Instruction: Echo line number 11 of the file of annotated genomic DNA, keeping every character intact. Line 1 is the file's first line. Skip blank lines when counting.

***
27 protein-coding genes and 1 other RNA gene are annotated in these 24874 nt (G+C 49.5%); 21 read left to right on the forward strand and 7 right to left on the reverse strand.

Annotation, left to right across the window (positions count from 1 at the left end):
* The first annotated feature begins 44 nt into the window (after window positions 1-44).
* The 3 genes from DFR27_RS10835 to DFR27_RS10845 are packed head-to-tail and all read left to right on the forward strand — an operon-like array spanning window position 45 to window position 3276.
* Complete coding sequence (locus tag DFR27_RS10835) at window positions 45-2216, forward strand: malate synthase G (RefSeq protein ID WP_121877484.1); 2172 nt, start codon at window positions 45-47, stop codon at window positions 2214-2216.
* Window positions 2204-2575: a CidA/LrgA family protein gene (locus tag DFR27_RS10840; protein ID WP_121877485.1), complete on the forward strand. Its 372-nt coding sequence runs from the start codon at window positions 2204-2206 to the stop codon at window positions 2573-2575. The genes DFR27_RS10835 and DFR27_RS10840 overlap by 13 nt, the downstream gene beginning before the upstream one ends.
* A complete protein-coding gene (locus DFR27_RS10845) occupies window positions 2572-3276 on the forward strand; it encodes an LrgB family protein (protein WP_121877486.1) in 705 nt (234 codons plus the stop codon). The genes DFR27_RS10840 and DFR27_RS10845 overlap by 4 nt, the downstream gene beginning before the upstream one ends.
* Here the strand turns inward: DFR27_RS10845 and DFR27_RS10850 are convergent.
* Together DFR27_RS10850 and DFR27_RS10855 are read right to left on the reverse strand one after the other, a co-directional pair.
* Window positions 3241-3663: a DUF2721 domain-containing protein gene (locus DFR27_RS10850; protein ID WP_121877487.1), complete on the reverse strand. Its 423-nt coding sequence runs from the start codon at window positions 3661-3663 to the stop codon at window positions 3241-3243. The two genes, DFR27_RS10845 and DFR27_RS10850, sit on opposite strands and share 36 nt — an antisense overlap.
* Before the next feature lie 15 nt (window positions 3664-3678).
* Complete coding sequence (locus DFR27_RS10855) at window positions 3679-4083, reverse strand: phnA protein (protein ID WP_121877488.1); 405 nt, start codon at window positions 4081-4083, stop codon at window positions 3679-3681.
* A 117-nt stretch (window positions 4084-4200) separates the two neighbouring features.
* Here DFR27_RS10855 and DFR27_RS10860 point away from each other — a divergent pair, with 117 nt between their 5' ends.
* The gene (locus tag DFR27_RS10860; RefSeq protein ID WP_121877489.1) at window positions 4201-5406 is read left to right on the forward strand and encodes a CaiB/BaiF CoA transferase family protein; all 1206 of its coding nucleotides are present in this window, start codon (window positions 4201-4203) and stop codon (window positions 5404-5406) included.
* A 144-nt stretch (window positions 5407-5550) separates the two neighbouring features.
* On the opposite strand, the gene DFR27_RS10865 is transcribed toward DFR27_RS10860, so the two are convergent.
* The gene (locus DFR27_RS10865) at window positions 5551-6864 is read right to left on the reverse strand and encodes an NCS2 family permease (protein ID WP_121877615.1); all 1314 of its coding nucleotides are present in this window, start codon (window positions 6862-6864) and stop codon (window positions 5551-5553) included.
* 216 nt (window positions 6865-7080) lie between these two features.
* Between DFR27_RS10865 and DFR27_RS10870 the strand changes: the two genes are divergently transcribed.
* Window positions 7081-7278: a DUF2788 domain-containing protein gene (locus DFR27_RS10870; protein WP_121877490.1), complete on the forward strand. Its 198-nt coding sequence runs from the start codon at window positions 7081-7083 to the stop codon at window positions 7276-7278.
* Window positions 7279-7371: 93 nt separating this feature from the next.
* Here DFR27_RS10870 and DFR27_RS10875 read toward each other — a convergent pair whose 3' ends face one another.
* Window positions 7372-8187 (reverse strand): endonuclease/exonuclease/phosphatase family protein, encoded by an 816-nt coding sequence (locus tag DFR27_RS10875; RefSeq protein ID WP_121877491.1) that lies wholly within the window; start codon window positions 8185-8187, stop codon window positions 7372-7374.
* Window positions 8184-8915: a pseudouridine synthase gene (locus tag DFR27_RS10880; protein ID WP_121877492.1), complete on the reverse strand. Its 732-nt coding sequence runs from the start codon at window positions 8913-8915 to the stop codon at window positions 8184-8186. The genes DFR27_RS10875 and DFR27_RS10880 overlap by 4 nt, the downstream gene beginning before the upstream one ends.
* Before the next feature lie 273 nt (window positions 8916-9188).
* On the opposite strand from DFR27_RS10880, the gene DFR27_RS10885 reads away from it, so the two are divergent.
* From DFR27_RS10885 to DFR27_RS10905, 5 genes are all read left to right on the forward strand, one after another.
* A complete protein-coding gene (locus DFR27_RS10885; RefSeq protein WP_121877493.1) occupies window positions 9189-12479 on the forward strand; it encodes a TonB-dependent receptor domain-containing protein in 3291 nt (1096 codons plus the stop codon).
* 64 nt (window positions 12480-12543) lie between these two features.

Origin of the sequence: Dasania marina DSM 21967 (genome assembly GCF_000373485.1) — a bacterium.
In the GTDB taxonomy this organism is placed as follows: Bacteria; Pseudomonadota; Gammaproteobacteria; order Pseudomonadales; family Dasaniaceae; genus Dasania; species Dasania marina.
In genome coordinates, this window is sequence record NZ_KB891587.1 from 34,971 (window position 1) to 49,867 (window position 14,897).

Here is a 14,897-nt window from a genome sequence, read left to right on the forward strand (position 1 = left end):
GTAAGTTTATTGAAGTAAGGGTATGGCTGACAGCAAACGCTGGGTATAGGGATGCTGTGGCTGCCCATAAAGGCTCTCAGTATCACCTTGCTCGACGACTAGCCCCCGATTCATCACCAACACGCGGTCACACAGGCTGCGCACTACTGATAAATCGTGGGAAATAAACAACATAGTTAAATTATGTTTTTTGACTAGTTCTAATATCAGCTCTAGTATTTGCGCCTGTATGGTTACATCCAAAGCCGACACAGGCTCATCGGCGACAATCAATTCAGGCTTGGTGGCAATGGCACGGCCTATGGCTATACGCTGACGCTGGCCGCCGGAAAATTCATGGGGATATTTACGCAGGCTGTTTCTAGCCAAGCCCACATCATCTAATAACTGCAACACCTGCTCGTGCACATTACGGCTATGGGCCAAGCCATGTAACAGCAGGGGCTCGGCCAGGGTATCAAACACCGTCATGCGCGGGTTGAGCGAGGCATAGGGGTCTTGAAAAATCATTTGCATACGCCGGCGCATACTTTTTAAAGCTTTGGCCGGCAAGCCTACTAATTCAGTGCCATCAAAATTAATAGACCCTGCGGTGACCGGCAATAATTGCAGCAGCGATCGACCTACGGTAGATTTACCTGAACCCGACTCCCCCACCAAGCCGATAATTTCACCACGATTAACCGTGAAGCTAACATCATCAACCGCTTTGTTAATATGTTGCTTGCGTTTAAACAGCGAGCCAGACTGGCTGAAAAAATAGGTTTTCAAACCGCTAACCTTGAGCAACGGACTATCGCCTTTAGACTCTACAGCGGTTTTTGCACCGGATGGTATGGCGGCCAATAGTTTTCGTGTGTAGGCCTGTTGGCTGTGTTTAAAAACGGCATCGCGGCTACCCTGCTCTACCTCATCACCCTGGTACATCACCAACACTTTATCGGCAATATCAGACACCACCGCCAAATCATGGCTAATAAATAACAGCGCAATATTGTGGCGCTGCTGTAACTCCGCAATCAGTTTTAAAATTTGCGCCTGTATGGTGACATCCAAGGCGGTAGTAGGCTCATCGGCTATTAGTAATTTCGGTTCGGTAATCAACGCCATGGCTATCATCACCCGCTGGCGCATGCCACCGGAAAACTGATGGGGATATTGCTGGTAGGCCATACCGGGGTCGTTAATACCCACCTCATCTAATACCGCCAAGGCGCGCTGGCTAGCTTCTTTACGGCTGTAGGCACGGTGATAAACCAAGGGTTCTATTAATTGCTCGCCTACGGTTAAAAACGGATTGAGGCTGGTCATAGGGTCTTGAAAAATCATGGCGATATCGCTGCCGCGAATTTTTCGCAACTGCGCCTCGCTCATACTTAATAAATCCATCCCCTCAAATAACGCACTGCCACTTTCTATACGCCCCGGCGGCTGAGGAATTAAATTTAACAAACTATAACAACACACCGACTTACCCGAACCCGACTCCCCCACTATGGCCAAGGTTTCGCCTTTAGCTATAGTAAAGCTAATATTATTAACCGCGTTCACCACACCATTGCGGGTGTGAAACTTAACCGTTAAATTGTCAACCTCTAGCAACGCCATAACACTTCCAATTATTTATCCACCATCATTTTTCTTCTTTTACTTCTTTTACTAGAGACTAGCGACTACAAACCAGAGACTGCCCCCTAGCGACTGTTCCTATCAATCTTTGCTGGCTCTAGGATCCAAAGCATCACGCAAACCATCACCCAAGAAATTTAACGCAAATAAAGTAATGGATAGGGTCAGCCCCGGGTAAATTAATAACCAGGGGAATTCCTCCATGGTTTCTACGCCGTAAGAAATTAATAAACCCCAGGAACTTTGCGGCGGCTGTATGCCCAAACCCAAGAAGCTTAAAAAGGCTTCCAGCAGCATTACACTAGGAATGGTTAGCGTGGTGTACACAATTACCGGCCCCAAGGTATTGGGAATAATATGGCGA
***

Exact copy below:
* Before the next feature lie 15 nt (window positions 3664-3678).